Bijou 2013 – 2022
Bijou’s relatively short and often difficult life came to an end in April. Rev. Seikai adopted Bijou in December of 2014 and brought him up to the temple on Lockwood Valley Road, where he made an immediate change for the better. He had been on death row in the Ventura County Shelter for being a biter—we never found out who owned him originally—and from there an animal rescue group, Paw Works, took him to their location in Camarillo. In the shelter he was called Havoc, and at Paw Works was known as Bernie. Within a few days Rev. Seikai renamed him Bijou, meaning jewel or treasure.
Now that he had a person who loved him, trained him and was around most of the time, and with the freedom to run all over 45 acres of land, Bijou was in dog heaven. He was able to learn how to be a normal dog from Jasper, Rev. Phoebe’s wonderfully well-behaved dog. His nervous and aggressive behaviors diminished a lot but never 100%. Most likely he’d been put in a cage as a pup. His front teeth, top and bottom, had been worn down to nubs from gnawing and eventually had to be removed.
Bijou and Jasper spent many happy hours together on walks on the temple grounds, in the hills and all over the Ozena Valley. Temple guests would often comment on what a sweet and happy dog he seemed to be. He had about a half dozen really good years and then began to decline noticeably, much earlier than one would expect for an average-sized dog. In the past few years he would sometimes ditch out of dog walks and return to the Sangha House at the former temple.
Moving is hard on all beings, human and animal, and Bijou was no exception. Going from the freedom of the hills to being on a leash whenever he was out of the house was not an easy adjustment, although on the whole he seemed to be doing pretty well in his first few months in Santa Paula. Then his condition deteriorated and he started licking his hind quarters a lot, probably because he was in pain. He had trouble with the stairs in the new temple, and one day fell down and screamed very loudly. That was the beginning of the end, and he only lasted a couple more weeks after that.
Death is just one aspect of life. We know it’s coming and yet we still find it hard, particularly if the being is one we love very dearly. Bijou was clearly ready to die, and in his own way he showed immense gratitude in his last days. The sense of relief and joy were very strong as he moved from his dog life into whatever realm of existence he is in now.
Over the spring months we continued to make substantial progress on the new temple building, and have resumed regular meetings on Sundays. In the back yard, the small pond and its waterfall are working again, which creates a peaceful atmosphere; we also installed a large Buddha statue nearby, which presides over the back garden. Rev. Phoebe’s vegetable garden has been doing pretty well. She has been harvesting lettuce, cilantro, beets, zucchini, yellow squash, beans and basil—things that we could hardly imagine growing successfully in years past. We have had an abundance of flowers as well: zinnias, roses, lantana, geraniums, Peruvian lilies, jasmine, cactus flowers, salvia, Mexican sage, coreopsis daisies and a variety of succulents. We were given a generous donation of succulents from Jack Collings’ garden in Ventura. In a climate that is perfect for gardening, it is amazing what you can do!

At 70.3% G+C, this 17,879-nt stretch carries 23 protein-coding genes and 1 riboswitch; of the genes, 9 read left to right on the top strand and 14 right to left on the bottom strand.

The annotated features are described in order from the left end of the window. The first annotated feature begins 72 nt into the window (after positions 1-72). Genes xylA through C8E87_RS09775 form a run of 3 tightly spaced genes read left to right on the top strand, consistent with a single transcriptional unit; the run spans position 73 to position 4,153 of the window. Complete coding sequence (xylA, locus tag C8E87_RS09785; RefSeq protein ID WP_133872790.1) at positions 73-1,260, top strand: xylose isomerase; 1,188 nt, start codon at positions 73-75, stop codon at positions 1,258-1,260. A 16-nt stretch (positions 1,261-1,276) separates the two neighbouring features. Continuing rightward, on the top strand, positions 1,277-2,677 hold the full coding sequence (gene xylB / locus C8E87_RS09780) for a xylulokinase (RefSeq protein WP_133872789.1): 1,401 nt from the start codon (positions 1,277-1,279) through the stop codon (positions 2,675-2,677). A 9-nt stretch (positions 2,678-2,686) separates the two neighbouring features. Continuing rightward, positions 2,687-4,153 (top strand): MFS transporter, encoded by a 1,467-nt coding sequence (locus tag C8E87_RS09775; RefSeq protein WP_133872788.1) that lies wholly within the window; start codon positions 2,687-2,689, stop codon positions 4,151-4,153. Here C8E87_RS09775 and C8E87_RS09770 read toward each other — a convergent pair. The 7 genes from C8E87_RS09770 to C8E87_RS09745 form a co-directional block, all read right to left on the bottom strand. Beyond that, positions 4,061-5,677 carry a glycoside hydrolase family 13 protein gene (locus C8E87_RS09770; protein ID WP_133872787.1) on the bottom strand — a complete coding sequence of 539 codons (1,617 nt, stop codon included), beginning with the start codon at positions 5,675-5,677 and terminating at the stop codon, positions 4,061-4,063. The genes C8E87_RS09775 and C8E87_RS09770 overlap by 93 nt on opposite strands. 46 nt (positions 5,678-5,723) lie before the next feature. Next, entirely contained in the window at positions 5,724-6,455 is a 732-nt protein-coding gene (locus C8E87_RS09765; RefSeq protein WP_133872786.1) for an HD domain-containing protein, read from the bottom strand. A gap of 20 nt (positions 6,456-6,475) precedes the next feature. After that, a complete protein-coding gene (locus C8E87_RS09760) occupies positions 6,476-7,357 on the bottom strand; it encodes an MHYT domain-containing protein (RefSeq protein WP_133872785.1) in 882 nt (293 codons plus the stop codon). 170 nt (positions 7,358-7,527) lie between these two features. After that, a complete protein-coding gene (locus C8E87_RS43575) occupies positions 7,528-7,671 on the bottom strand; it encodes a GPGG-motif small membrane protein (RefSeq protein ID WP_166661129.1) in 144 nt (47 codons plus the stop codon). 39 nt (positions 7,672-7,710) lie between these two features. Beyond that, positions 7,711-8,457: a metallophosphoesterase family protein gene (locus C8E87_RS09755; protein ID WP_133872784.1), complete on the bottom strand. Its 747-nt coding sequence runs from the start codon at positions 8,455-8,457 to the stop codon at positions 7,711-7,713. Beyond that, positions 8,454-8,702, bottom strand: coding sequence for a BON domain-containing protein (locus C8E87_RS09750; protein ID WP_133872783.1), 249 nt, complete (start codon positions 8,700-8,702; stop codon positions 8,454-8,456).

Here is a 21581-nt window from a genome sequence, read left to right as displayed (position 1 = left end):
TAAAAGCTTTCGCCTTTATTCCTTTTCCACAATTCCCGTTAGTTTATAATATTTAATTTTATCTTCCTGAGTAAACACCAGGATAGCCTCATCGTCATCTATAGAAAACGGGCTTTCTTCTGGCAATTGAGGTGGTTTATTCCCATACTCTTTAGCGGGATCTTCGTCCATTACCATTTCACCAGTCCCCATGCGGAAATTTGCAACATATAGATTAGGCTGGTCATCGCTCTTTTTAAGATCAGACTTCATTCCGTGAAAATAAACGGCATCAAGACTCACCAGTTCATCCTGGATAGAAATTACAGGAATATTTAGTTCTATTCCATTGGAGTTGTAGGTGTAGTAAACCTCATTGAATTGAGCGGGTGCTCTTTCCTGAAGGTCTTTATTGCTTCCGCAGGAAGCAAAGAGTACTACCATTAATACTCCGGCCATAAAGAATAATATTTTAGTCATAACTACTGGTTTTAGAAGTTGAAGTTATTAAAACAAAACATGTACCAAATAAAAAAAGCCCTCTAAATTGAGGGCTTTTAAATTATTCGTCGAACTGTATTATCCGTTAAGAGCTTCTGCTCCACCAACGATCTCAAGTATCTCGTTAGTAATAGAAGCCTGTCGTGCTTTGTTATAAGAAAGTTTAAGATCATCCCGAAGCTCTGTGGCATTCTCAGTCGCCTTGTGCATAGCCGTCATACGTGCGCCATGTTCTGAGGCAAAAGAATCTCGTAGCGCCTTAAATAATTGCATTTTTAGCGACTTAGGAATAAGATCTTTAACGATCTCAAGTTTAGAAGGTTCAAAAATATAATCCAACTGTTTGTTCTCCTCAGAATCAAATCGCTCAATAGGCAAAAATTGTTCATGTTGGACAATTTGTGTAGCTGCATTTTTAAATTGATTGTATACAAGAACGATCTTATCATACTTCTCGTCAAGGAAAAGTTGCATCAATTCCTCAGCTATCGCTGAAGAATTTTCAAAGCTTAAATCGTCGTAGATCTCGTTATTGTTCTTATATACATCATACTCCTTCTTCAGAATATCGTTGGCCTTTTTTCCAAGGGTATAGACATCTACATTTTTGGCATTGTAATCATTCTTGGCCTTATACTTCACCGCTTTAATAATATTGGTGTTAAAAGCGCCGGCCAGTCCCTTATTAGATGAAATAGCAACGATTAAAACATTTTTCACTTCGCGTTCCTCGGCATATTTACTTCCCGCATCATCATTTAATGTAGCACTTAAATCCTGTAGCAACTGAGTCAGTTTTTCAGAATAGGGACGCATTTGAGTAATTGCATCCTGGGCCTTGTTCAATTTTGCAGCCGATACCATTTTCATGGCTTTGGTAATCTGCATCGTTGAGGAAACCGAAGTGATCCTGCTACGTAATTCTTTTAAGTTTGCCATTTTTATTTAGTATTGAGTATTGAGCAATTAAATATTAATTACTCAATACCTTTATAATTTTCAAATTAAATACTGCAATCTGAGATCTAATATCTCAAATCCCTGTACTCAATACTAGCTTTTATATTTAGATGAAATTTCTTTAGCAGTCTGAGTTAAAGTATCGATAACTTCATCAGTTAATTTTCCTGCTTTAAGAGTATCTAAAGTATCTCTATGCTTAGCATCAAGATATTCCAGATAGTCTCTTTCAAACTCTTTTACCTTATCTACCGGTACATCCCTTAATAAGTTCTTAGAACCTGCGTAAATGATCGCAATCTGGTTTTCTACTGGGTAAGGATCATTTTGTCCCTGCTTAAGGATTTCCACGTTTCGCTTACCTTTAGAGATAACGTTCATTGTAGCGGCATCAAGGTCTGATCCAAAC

Workmen rebuilt most of our rain gutter system, which was actually put to the test by a summer thunderstorm on June 22. So far, so good. We have signed a contract with a contractor to replace the temple’s windows later this summer. First they have to be manufactured, which will take a couple of months. Meanwhile, Rev. Seikai has been working away steadily at outfitting the garage as a workshop. He and Rev. Phoebe painted all the walls; work benches have been completed, and drawers built. A neighbor put five large drawers out on the street for anyone to take, and now four of them have been incorporated into one of the work benches. We have also scavenged several pieces of furniture from street offerings, yard sales and thrift stores. It took about four months to move in, unpack everything, find places for stuff, redo the floors and find the furniture we needed. The results are very pleasing.
We have been warmly welcomed to our neighborhood in Santa Paula by many of the residents. Our immediate neighbors are all very friendly, and people often stop to chat as they walk past on Loma Vista Place. We were invited by a couple a block away to a centennial celebration of their house, which afforded the opportunity to meet several more people from this area. Downtown Santa Paula, including the Farmer’s Market on Fridays, is walking distance from the temple. Although we loved being in the semi-wilderness of the back country for over 20 years, so far the move here has proved to be right move. We’re grateful to everyone who has helped make it possible, in so many ways.